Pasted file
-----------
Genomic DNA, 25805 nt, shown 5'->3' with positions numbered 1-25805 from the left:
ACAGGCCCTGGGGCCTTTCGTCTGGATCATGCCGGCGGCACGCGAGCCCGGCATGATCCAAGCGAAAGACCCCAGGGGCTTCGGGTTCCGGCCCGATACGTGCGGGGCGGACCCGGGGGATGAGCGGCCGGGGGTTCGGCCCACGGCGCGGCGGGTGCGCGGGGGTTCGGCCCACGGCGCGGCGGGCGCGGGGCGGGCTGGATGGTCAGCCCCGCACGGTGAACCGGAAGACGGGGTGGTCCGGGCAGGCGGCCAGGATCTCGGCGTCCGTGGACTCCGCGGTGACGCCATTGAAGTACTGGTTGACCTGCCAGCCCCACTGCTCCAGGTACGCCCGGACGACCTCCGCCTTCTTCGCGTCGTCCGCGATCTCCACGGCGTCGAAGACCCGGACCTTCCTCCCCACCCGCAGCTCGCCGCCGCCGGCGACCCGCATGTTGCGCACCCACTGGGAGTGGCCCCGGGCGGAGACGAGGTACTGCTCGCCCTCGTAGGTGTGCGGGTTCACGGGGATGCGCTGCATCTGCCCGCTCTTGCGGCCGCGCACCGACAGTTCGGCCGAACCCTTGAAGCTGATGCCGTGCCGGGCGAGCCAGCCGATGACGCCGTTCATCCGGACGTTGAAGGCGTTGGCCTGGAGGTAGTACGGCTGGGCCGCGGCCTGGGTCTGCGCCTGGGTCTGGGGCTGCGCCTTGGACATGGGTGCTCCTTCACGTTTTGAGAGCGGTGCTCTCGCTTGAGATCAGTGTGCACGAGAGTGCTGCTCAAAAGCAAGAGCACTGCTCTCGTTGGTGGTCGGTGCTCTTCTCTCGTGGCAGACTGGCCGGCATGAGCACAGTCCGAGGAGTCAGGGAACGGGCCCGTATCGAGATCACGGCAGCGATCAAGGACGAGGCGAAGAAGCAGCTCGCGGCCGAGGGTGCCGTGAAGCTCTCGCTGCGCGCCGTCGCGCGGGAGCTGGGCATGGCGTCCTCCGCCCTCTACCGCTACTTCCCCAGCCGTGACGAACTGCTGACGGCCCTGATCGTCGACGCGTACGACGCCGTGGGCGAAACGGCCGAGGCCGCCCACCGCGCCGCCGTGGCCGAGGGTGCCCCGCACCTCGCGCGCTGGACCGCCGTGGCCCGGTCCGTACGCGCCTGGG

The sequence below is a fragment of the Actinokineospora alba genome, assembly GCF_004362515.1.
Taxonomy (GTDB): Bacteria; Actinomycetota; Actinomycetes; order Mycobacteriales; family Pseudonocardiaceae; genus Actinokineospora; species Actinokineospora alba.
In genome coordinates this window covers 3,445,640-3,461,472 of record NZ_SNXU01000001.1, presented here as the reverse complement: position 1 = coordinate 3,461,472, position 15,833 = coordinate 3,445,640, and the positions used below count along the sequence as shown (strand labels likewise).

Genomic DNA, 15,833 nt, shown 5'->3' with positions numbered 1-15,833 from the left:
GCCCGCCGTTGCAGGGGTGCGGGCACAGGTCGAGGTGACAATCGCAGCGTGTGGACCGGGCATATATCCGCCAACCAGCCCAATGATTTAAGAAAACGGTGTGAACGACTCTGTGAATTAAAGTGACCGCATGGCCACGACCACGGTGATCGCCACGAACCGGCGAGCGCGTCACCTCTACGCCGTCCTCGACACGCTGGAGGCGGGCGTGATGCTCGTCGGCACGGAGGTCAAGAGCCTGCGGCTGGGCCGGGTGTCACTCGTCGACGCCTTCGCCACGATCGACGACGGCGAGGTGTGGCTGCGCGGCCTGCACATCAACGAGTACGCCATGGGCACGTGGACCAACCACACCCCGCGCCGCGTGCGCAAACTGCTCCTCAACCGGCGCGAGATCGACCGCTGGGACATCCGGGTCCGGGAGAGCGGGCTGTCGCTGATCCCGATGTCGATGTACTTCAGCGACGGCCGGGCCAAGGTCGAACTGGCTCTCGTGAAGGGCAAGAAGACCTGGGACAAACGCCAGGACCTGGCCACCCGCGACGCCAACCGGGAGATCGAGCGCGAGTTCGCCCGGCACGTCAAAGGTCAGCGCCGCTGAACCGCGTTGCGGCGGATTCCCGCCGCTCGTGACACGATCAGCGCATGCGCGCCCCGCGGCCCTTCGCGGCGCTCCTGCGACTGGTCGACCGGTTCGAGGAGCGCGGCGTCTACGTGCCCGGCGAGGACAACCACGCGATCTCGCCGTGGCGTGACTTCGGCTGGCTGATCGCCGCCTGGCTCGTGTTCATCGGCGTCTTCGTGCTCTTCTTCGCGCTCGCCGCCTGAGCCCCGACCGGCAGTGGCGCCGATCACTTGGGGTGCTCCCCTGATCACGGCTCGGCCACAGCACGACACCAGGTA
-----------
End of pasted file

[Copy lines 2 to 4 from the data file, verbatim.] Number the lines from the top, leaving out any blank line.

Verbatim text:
ACAGGCCCTGGGGCCTTTCGTCTGGATCATGCCGGCGGCACGCGAGCCCGGCATGATCCAAGCGAAAGACCCCAGGGGCTTCGGGTTCCGGCCCGATACGTGCGGGGCGGACCCGGGGGATGAGCGGCCGGGGGTTCGGCCCACGGCGCGGCGGGTGCGCGGGGGTTCGGCCCACGGCGCGGCGGGCGCGGGGCGGGCTGGATGGTCAGCCCCGCACGGTGAACCGGAAGACGGGGTGGTCCGGGCAGGCGGCCAGGATCTCGGCGTCCGTGGACTCCGCGGTGACGCCATTGAAGTACTGGTTGACCTGCCAGCCCCACTGCTCCAGGTACGCCCGGACGACCTCCGCCTTCTTCGCGTCGTCCGCGATCTCCACGGCGTCGAAGACCCGGACCTTCCTCCCCACCCGCAGCTCGCCGCCGCCGGCGACCCGCATGTTGCGCACCCACTGGGAGTGGCCCCGGGCGGAGACGAGGTACTGCTCGCCCTCGTAGGTGTGCGGGTTCACGGGGATGCGCTGCATCTGCCCGCTCTTGCGGCCGCGCACCGACAGTTCGGCCGAACCCTTGAAGCTGATGCCGTGCCGGGCGAGCCAGCCGATGACGCCGTTCATCCGGACGTTGAAGGCGTTGGCCTGGAGGTAGTACGGCTGGGCCGCGGCCTGGGTCTGCGCCTGGGTCTGGGGCTGCGCCTTGGACATGGGTGCTCCTTCACGTTTTGAGAGCGGTGCTCTCGCTTGAGATCAGTGTGCACGAGAGTGCTGCTCAAAAGCAAGAGCACTGCTCTCGTTGGTGGTCGGTGCTCTTCTCTCGTGGCAGACTGGCCGGCATGAGCACAGTCCGAGGAGTCAGGGAACGGGCCCGTATCGAGATCACGGCAGCGATCAAGGACGAGGCGAAGAAGCAGCTCGCGGCCGAGGGTGCCGTGAAGCTCTCGCTGCGCGCCGTCGCGCGGGAGCTGGGCATGGCGTCCTCCGCCCTCTACCGCTACTTCCCCAGCCGTGACGAACTGCTGACGGCCCTGATCGTCGACGCGTACGACGCCGTGGGCGAAACGGCCGAGGCCGCCCACCGCGCCGCCGTGGCCGAGGGTGCCCCGCACCTCGCGCGCTGGACCGCCGTGGCCCGGTCCGTACGCGCCTGGG

The sequence below is a fragment of the Actinokineospora alba genome, assembly GCF_004362515.1.
Taxonomy (GTDB): Bacteria; Actinomycetota; Actinomycetes; order Mycobacteriales; family Pseudonocardiaceae; genus Actinokineospora; species Actinokineospora alba.